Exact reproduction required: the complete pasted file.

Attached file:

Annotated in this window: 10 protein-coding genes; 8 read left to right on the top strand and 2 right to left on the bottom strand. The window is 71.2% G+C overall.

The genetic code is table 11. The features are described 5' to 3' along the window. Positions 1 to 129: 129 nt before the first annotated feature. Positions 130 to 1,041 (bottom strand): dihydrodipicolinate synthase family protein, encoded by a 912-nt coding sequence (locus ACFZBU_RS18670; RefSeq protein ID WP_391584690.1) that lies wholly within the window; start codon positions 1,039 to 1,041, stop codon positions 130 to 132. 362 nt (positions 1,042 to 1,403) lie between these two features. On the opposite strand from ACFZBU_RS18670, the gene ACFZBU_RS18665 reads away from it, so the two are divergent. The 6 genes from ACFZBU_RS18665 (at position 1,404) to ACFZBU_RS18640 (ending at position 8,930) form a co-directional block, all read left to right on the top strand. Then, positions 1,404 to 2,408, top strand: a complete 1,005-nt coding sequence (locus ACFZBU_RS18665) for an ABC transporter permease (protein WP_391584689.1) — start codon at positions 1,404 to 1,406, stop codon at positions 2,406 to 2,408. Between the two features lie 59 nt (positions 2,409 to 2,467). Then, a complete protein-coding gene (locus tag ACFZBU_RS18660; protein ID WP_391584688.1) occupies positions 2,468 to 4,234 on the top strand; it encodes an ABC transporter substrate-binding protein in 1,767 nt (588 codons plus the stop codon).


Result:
Annotated in this window: 10 protein-coding genes; 8 read left to right on the top strand and 2 right to left on the bottom strand. The window is 71.2% G+C overall.

The genetic code is table 11. The features are described 5' to 3' along the window. Positions 1 to 129: 129 nt before the first annotated feature. Positions 130 to 1,041 (bottom strand): dihydrodipicolinate synthase family protein, encoded by a 912-nt coding sequence (locus ACFZBU_RS18670; RefSeq protein ID WP_391584690.1) that lies wholly within the window; start codon positions 1,039 to 1,041, stop codon positions 130 to 132. 362 nt (positions 1,042 to 1,403) lie between these two features. On the opposite strand from ACFZBU_RS18670, the gene ACFZBU_RS18665 reads away from it, so the two are divergent. The 6 genes from ACFZBU_RS18665 (at position 1,404) to ACFZBU_RS18640 (ending at position 8,930) form a co-directional block, all read left to right on the top strand. Then, positions 1,404 to 2,408, top strand: a complete 1,005-nt coding sequence (locus ACFZBU_RS18665) for an ABC transporter permease (protein WP_391584689.1) — start codon at positions 1,404 to 1,406, stop codon at positions 2,406 to 2,408. Between the two features lie 59 nt (positions 2,409 to 2,467). Then, a complete protein-coding gene (locus tag ACFZBU_RS18660; protein ID WP_391584688.1) occupies positions 2,468 to 4,234 on the top strand; it encodes an ABC transporter substrate-binding protein in 1,767 nt (588 codons plus the stop codon).